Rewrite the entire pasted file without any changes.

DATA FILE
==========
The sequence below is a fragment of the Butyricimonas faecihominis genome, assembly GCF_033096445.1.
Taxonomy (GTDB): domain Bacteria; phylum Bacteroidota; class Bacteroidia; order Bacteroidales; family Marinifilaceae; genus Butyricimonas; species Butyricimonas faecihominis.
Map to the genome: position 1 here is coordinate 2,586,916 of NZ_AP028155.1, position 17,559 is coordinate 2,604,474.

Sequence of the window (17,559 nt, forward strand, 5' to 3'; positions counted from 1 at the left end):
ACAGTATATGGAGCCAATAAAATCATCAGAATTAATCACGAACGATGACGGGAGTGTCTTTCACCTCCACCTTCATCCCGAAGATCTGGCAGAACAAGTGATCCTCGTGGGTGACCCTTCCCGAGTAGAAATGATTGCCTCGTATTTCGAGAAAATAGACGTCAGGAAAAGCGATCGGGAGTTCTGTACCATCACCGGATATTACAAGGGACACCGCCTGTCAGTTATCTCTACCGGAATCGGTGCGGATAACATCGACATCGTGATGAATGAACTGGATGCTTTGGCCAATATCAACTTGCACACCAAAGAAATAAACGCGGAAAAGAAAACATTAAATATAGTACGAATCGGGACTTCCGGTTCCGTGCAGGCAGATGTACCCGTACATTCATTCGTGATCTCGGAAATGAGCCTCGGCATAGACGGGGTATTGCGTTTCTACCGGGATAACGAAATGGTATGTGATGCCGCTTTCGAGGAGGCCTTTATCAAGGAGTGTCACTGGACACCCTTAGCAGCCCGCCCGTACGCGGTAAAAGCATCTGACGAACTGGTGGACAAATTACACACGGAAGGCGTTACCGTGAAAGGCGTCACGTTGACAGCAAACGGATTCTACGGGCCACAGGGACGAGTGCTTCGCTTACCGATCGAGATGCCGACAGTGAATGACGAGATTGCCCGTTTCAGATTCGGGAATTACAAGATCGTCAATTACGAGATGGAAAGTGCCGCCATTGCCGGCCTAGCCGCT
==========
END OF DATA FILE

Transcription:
The sequence below is a fragment of the Butyricimonas faecihominis genome, assembly GCF_033096445.1.
Taxonomy (GTDB): domain Bacteria; phylum Bacteroidota; class Bacteroidia; order Bacteroidales; family Marinifilaceae; genus Butyricimonas; species Butyricimonas faecihominis.
Map to the genome: position 1 here is coordinate 2,586,916 of NZ_AP028155.1, position 17,559 is coordinate 2,604,474.

Sequence of the window (17,559 nt, forward strand, 5' to 3'; positions counted from 1 at the left end):
ACAGTATATGGAGCCAATAAAATCATCAGAATTAATCACGAACGATGACGGGAGTGTCTTTCACCTCCACCTTCATCCCGAAGATCTGGCAGAACAAGTGATCCTCGTGGGTGACCCTTCCCGAGTAGAAATGATTGCCTCGTATTTCGAGAAAATAGACGTCAGGAAAAGCGATCGGGAGTTCTGTACCATCACCGGATATTACAAGGGACACCGCCTGTCAGTTATCTCTACCGGAATCGGTGCGGATAACATCGACATCGTGATGAATGAACTGGATGCTTTGGCCAATATCAACTTGCACACCAAAGAAATAAACGCGGAAAAGAAAACATTAAATATAGTACGAATCGGGACTTCCGGTTCCGTGCAGGCAGATGTACCCGTACATTCATTCGTGATCTCGGAAATGAGCCTCGGCATAGACGGGGTATTGCGTTTCTACCGGGATAACGAAATGGTATGTGATGCCGCTTTCGAGGAGGCCTTTATCAAGGAGTGTCACTGGACACCCTTAGCAGCCCGCCCGTACGCGGTAAAAGCATCTGACGAACTGGTGGACAAATTACACACGGAAGGCGTTACCGTGAAAGGCGTCACGTTGACAGCAAACGGATTCTACGGGCCACAGGGACGAGTGCTTCGCTTACCGATCGAGATGCCGACAGTGAATGACGAGATTGCCCGTTTCAGATTCGGGAATTACAAGATCGTCAATTACGAGATGGAAAGTGCCGCCATTGCCGGCCTAGCCGCT